As Blaine Wastell posted, we are about to release the patterns & practices guidance for building Windows Store business apps. You may be thinking… “What is a business app?” and “How is a business app different than any other app?”. Well the simple answer is that a “business” app is expected to be well architected, maintainable, testable, and have high quality. Business apps may differ from simple content consumption apps in many ways. Business apps are more likely to need data validation. There is probably more state data that needs to survive suspension and termination. Also, it is more likely that business apps will be developed by teams of developers that want a decoupled architecture and a codebase that is maintainable and testable.

Basically, if you are interested in improving the quality and maintainability of your Windows Store apps, I recommend taking a look at this guidance.

You can get the latest source on CodePlex.

This post is part 1 of a series that walks you through how to use the Prism for Windows Runtime library to create a Windows Store app. The Prism library will not only make your apps more testable and maintainable, I believe it will also make it easier to create Windows Store apps.

Creating a Hello World app using Prism for Windows Runtime

  1. Create a new C#-based Windows Store app named HelloWorld using the Blank App (XAML) Visual Studio project template.
  2. Add a reference to the Microsoft.Practices.Prism.StoreApps library.
  3. Add a folder named “Views” to the root folder of the Windows Store app project.
    This app will use the FrameNavigationService class, provided by the Microsoft.Practices.Prism.StoreApps library, to navigate. The FrameNavigationService class's default convention is to locate pages in the "Views" namespace of the Windows Store app project. When the Navigate method of the FrameNavigationService class is called with a page token parameter, "Page" is appended to the page token. For example, if the Navigate method was called with "Customer" as the page token, the FrameNavigationService would look for a page named "CustomerPage" in the "Views" namespace.
  4. Add a new Blank Page named “StartPage” to the Views folder.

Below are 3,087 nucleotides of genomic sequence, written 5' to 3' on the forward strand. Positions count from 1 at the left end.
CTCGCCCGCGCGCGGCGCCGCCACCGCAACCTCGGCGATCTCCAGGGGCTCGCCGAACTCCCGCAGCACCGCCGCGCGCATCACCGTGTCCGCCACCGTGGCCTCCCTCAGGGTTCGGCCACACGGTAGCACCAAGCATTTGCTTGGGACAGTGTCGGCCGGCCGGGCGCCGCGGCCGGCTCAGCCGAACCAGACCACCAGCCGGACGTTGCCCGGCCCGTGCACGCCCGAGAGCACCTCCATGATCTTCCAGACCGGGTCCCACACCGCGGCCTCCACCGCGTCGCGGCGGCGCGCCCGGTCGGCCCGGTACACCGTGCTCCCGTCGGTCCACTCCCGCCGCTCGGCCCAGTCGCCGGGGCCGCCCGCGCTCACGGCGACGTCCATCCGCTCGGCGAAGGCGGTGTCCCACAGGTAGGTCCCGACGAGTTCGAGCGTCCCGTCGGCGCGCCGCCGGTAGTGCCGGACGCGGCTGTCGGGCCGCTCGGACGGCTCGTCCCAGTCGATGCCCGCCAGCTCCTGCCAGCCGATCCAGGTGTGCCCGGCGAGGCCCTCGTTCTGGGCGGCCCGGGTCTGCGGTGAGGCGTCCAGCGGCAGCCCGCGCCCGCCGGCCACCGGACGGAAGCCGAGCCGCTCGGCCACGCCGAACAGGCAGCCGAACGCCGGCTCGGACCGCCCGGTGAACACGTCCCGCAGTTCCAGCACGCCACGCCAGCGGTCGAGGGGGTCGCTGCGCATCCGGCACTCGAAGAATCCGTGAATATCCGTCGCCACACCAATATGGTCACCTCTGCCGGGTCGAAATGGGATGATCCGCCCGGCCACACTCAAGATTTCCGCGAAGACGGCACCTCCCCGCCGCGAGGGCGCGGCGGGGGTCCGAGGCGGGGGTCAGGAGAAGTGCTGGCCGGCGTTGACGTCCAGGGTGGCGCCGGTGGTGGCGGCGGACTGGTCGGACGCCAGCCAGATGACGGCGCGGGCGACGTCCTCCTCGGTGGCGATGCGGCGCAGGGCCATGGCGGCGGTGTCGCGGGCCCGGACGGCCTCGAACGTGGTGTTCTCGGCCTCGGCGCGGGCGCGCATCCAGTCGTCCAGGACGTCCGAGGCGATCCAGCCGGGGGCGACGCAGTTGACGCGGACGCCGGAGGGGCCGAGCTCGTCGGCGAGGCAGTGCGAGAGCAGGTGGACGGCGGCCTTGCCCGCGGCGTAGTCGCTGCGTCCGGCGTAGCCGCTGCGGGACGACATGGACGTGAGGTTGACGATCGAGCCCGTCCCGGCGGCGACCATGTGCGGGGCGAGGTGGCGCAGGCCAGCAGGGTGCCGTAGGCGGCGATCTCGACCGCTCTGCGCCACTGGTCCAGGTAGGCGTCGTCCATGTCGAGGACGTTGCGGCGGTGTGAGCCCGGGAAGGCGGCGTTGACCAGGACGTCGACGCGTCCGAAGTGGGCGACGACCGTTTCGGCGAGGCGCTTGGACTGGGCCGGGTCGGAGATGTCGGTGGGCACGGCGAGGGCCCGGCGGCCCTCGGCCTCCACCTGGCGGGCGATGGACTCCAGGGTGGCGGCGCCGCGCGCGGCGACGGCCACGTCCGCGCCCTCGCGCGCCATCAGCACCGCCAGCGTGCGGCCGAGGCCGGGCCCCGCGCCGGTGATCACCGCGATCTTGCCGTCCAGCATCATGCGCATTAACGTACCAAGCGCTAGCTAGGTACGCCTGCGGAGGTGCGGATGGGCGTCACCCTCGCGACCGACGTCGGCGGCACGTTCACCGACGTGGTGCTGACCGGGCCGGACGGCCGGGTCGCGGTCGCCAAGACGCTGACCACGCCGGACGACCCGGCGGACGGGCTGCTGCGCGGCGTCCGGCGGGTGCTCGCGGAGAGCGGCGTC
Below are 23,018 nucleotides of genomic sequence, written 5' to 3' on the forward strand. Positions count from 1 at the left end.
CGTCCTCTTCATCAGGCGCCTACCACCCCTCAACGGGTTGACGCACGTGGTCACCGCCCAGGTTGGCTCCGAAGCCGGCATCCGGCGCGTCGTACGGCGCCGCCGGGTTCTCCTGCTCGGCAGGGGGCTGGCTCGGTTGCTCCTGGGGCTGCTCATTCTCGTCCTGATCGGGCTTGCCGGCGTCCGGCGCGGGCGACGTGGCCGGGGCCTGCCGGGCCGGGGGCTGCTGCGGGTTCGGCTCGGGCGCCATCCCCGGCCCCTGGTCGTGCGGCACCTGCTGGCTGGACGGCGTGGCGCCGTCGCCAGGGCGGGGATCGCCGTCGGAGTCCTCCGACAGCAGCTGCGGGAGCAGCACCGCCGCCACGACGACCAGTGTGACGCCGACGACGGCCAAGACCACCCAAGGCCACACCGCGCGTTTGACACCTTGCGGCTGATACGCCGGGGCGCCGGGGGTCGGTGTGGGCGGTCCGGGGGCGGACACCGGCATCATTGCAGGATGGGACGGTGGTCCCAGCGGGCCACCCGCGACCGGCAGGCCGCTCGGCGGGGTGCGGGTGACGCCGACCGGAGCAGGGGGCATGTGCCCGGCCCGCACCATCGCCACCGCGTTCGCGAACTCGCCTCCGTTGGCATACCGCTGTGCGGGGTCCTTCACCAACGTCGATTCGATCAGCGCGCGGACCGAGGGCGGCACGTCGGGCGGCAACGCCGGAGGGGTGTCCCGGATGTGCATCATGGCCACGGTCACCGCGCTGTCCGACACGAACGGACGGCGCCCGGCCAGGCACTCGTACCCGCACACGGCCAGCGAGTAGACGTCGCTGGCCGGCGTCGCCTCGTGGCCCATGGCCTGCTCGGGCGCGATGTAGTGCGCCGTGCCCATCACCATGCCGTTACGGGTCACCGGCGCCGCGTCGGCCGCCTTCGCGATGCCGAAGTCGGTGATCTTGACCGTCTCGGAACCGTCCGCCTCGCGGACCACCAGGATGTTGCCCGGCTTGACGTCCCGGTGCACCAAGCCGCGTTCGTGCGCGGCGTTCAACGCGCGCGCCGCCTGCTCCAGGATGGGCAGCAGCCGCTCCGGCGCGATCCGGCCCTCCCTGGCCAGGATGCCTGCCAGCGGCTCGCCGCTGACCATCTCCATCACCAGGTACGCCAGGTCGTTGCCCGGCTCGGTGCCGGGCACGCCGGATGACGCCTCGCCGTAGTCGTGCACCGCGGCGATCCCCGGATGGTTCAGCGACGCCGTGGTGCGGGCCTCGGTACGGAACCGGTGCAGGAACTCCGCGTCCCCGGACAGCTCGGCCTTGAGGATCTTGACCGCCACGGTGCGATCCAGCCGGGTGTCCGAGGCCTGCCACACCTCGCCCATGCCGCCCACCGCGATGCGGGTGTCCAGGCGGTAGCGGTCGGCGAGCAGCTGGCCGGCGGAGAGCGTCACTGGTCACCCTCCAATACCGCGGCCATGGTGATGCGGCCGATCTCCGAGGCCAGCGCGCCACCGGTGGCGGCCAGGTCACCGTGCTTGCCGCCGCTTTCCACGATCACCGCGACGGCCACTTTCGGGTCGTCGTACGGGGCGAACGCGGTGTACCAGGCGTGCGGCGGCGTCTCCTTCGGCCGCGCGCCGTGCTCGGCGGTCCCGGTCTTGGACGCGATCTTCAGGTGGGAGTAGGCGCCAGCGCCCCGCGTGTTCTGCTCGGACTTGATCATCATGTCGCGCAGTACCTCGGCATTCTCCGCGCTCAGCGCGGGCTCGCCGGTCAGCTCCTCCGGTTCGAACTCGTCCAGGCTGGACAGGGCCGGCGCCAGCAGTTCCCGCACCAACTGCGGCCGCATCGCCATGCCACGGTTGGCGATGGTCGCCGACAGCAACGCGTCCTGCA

5. Add a TextBlock control to the page's Grid control.    
    <TextBlock Text="Hello World!!!" Style="{StaticResource HeaderTextStyle}" />
  6. Delete all of the contents of the App.xaml.cs file. This boilerplate functionality is now provided by the MvvmAppBase class.
  7. Add the following code to the App.xaml.cs file.
    using Microsoft.Practices.Prism.StoreApps;
    
    sealed partial class App : MvvmAppBase
    {
        public App()
        {
            this.InitializeComponent();
        }
    }
  8. Update the App.xaml file so that the App class derives from the MvvmAppBase class rather than the Application class.
    <Infrastructure:MvvmAppBase xmlns:Infrastructure="using:Microsoft.Practices.Prism.StoreApps">
       ...
    </Infrastructure:MvvmAppBase>
  9. Add code to the App class to navigate to the StartPage.
    The MvvmAppBase class provides several virtual methods that you can override to customize its behavior. However, MvvmAppBase provides the OnLaunchApplication abstract method for which you must provide an override. This method specifies what your app will do when it's launched.
    protected override void OnLaunchApplication(LaunchActivatedEventArgs args)
    {
        NavigationService.Navigate("Start", null);
    }

    The MvvmAppBase has a NavigationService property that exposes the FrameNavigationService.
  10. Run the app. When the app runs you will see the StartPage with the “Hello World!!!” TextBlock.

 

Next let’s take a look at how to associate a view model to the StartPage view in my next post: Creating a basic implementation of the MVVM pattern.